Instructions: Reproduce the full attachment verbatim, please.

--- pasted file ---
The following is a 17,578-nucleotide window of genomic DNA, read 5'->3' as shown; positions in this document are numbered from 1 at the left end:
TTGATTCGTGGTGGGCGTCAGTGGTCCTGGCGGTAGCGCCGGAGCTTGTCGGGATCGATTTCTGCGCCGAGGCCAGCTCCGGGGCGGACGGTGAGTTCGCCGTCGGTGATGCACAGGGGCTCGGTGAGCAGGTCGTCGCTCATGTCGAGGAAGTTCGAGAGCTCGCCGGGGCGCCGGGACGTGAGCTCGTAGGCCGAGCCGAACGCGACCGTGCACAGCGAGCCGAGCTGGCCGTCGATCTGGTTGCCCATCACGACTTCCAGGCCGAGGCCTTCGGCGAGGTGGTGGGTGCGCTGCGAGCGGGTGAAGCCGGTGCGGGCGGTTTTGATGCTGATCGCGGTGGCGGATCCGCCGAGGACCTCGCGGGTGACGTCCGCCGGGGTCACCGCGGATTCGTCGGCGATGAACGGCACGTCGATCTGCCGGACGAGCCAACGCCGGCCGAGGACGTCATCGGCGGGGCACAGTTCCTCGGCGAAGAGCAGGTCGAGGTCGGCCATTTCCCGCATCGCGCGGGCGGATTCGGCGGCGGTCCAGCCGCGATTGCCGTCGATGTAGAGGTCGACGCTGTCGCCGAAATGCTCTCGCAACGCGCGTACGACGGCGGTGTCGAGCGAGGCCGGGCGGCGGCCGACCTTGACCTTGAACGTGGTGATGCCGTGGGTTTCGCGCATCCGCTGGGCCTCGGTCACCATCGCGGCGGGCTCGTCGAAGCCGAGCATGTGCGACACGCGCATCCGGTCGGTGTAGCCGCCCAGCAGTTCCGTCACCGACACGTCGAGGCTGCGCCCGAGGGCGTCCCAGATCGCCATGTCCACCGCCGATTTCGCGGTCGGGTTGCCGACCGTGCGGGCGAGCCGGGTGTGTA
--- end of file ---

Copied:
The following is a 17,578-nucleotide window of genomic DNA, read 5'->3' as shown; positions in this document are numbered from 1 at the left end:
TTGATTCGTGGTGGGCGTCAGTGGTCCTGGCGGTAGCGCCGGAGCTTGTCGGGATCGATTTCTGCGCCGAGGCCAGCTCCGGGGCGGACGGTGAGTTCGCCGTCGGTGATGCACAGGGGCTCGGTGAGCAGGTCGTCGCTCATGTCGAGGAAGTTCGAGAGCTCGCCGGGGCGCCGGGACGTGAGCTCGTAGGCCGAGCCGAACGCGACCGTGCACAGCGAGCCGAGCTGGCCGTCGATCTGGTTGCCCATCACGACTTCCAGGCCGAGGCCTTCGGCGAGGTGGTGGGTGCGCTGCGAGCGGGTGAAGCCGGTGCGGGCGGTTTTGATGCTGATCGCGGTGGCGGATCCGCCGAGGACCTCGCGGGTGACGTCCGCCGGGGTCACCGCGGATTCGTCGGCGATGAACGGCACGTCGATCTGCCGGACGAGCCAACGCCGGCCGAGGACGTCATCGGCGGGGCACAGTTCCTCGGCGAAGAGCAGGTCGAGGTCGGCCATTTCCCGCATCGCGCGGGCGGATTCGGCGGCGGTCCAGCCGCGATTGCCGTCGATGTAGAGGTCGACGCTGTCGCCGAAATGCTCTCGCAACGCGCGTACGACGGCGGTGTCGAGCGAGGCCGGGCGGCGGCCGACCTTGACCTTGAACGTGGTGATGCCGTGGGTTTCGCGCATCCGCTGGGCCTCGGTCACCATCGCGGCGGGCTCGTCGAAGCCGAGCATGTGCGACACGCGCATCCGGTCGGTGTAGCCGCCCAGCAGTTCCGTCACCGACACGTCGAGGCTGCGCCCGAGGGCGTCCCAGATCGCCATGTCCACCGCCGATTTCGCGGTCGGGTTGCCGACCGTGCGGGCGAGCCGGGTGTGTA